1024 # time=00:00.16
10> 0+ UndirectedGraphs(6)->count
32768 # time=00:25.02

The last line took 25 seconds to execute! Recall that the `->count` method
uses an exact model counter (or \#SAT solver), in this case the program
`dsharp`, on the boolean formula assembled from the given axioms. One piece
of advice from years of using SAT solvers: It is sometimes more efficient
to *enumerate* all solutions to the formula using an AllSAT solver ---
especially when the number of solutions is comparatively small --- and to
count the elements in the result set. This can work because counters and
enumerators use very different algorithms and sometimes the enumeration
strategy is more powerful against a given formula.

``` console
11> 0+ UndirectedGraphs(6)->list
32768 # time=00:02.30

## Conditional independence implication

Many basic families of CI structures can be defined axiomatically. In this
case, SAT solvers can be used to compute CI statements which are implied by
the axioms and additional CI assumptions. This is known as the conditional
independence implication problem for the family under consideration.

The families considered above are already provided by the
[`CInet::Propositional::Families`](/doc/CInet::Propositional::Families) module
which is automatically loaded by `CImake`. Families defined using the
`propositional` mechanism have implication testing methods built into them.
To check if $(12|3) \wedge (13|4) \wedge (14|2) \Rightarrow (12|)$ holds
modulo the gaussoid axioms, simply execute:

``` console
12> my $p = CIR(4, [[1,2],[3]], [[1,3],[4]], [[1,4],[2]])
13> Gaussoids->imply($p => [[1,2],[]])
"" # time=00:00.01

The `CIR` function creates a [`CInet::Relation`](/doc/CInet::Relation)
which is used to represent a CI structure. This structure holds the premises
of the query. The `imply` method is then used to check if the statements in
`$p` and the gaussoid axioms together imply `(12|)`. The result is a "no" in
this case and is reached in just 10ms. Note that this is rule (20) in
[[LM07]](#LM07). It is an implication which is valid for regular Gaussian
distributions but which cannot be derived from the gaussoid axioms.

On the other hand, let's consider an instance of the long semigraphoid
derivation sequences in [[Mat02]](#Mat02). The function `L` defined in
the file `` quoted below constructs the sequence $\mathcal{L}_n$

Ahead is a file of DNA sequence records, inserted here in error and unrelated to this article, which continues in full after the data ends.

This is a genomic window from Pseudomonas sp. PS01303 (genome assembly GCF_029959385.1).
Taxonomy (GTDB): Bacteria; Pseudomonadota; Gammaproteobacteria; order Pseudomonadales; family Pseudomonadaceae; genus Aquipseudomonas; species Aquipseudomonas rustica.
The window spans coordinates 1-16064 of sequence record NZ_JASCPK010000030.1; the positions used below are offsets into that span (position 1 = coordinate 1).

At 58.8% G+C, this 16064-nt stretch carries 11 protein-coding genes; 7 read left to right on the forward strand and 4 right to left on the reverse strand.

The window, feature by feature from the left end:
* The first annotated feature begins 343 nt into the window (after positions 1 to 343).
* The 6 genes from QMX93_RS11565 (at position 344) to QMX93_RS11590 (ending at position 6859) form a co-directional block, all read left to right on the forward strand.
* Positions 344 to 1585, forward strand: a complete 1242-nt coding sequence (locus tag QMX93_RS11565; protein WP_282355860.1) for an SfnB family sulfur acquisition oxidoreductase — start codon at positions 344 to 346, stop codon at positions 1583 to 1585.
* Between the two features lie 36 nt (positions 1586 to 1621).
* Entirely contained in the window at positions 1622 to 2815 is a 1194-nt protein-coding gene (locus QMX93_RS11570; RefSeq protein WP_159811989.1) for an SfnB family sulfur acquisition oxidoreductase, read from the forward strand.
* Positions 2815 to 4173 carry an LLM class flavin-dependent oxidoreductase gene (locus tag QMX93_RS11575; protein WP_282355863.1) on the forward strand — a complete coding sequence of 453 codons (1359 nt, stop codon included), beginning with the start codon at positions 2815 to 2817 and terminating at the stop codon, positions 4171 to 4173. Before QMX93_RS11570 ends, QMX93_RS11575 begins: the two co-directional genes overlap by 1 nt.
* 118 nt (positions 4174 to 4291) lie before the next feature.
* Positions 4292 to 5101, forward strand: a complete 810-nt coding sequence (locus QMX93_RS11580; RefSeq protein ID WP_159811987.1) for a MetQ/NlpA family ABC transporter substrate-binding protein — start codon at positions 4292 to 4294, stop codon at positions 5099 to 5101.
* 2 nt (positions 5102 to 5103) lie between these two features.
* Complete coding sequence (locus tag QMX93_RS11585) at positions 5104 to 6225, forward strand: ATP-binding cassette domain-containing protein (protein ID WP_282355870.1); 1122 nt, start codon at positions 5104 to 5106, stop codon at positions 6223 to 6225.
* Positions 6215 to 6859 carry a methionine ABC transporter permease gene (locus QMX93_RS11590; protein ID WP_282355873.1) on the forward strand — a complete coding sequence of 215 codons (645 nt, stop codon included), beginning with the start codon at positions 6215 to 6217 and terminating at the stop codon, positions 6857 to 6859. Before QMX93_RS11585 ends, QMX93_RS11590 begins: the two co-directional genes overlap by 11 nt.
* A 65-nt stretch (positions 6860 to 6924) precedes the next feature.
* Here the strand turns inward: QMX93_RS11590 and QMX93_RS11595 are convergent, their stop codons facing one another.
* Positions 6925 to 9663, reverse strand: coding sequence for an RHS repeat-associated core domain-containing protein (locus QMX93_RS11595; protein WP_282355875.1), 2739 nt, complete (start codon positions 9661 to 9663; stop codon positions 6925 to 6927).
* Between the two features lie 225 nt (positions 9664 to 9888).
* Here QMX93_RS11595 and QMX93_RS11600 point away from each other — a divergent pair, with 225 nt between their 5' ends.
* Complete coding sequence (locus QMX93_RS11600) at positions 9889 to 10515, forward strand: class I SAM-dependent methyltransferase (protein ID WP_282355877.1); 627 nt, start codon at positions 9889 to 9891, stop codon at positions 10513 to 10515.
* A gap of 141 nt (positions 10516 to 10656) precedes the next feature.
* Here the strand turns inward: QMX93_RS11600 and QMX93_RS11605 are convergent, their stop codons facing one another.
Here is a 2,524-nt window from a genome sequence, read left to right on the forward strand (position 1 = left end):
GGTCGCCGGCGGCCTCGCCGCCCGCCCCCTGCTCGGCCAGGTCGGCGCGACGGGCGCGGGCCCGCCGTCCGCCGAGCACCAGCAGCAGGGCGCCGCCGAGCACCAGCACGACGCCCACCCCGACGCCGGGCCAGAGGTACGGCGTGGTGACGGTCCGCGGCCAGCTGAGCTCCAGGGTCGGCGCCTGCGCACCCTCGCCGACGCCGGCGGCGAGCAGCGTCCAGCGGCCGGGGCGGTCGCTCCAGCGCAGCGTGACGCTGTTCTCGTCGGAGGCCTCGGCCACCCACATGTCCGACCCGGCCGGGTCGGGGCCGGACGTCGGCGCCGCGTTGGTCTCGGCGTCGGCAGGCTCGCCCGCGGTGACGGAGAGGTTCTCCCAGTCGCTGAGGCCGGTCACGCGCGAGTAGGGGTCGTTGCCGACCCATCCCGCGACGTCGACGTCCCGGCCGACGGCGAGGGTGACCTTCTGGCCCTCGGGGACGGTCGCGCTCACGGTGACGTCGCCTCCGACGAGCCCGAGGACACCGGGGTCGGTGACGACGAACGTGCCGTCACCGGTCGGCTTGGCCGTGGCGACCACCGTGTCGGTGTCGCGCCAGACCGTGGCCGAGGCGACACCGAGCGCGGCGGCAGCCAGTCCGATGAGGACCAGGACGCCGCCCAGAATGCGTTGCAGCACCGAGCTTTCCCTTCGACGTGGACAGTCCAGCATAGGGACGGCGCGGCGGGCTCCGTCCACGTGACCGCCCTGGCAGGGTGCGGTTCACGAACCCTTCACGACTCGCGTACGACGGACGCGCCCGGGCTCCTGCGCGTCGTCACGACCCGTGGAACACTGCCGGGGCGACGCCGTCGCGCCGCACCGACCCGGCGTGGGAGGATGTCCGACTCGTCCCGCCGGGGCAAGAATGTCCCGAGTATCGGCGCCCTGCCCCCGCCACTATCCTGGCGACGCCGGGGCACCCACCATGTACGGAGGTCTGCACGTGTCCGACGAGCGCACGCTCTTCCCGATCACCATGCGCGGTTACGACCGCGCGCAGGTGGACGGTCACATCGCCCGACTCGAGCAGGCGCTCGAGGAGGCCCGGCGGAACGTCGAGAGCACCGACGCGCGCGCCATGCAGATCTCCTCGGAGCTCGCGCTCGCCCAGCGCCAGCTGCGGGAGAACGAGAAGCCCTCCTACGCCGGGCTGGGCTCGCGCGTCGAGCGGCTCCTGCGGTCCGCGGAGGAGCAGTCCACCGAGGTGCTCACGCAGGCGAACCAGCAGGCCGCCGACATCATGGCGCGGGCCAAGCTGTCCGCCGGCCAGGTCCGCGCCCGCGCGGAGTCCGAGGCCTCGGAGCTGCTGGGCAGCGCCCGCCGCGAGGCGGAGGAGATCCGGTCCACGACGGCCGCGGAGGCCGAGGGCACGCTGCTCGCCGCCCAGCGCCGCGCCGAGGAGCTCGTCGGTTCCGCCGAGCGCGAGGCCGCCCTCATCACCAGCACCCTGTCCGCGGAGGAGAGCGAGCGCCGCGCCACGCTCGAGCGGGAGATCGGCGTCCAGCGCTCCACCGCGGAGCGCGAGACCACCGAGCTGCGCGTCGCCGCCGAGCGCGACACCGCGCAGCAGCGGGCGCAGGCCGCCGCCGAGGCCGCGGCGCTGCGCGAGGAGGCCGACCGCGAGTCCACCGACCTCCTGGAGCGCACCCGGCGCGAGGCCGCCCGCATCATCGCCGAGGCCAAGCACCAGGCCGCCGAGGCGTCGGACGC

of CI structures defined in the paper. It is shown there that in order to
derive the consequence $(12|3n)$ from $\mathcal{L}_n$ one needs to perform
$2^{n-2}-1$ inference steps with the semigraphoid axioms. The SAT solver
is keeping up well solving all tasks from $n = 4, \dots, 10$ in about 4
seconds. (This includes the time required to construct $\mathcal{K}_n$
from which $\mathcal{L}_n$ is extracted.)

``` console
14> do './'
15> map Semigraphoids->imply(L($_) => [[1,2],[3,$_]]), 4 .. 10
(1, 1, 1, 1, 1, 1, 1) # time=00:04.25

``` perl

use Modern::Perl 2018;
use CInet::Tools;

# Return the vertex set of 𝓚_n ordered according to the connected components.
# The first two elements are the first isolated edge. Then every triple is a
# connected component and the last two elements are an isolated edge again.
# The ordering of these vertices is crucial. It is from left to right just as
# in Matúš's pictures. This allows us to easily recurse (the construction can
# be seen as a kind of grey code) and to extract the substructure 𝓛_n below.
sub K {
    my $n = shift;
    if ($n == 4) {
        return (
            [[1,2],[3]], [[1,3],[]], [[1,3],[2]], [[1,2],[]], [[2,4],[1]],
            [[2,4],[]], [[1,2],[4]], [[1,3],[2,4]], [[1,3],[4]], [[1,2],[3,4]]
    else {
        my @prev = K($n-1);
        return (
            @prev, [[2,$n],[1,3,$n-1]], [[2,$n],[3,$n-1]],
            reverse map { [$_->[0], [$_->[1]->@*, $n]] } @prev

sub L {
    my $n = shift;
    my @comps = K $n;
        $comps[0], $comps[1],
        @comps[map { 4+3*($_-1) } 1 .. (@comps-4)/3]

## References

* <a name="Stu05">[Stu05]</a> M. Studený: *Probabilistic conditional independence structures*. Springer (2005).
* <a name="LM07">[LM07]</a> R. Lněnička and F. Matúš: *On Gaussian conditional independence structures*. Kybernetika 43:3 (2007).
* <a name="Mat02">[Mat02]</a> F. Matúš: *Lengths of semigraphoid inferences*. Ann. Math. Artif. Intell. 35 (2002).

[`CInet::Propositional`]: /doc/CInet::Propositional
[`CInet::ManySAT`]: /doc/CInet::ManySAT
[`CInet::Seq::Propositional`]: /doc/CInet::Seq::Propositional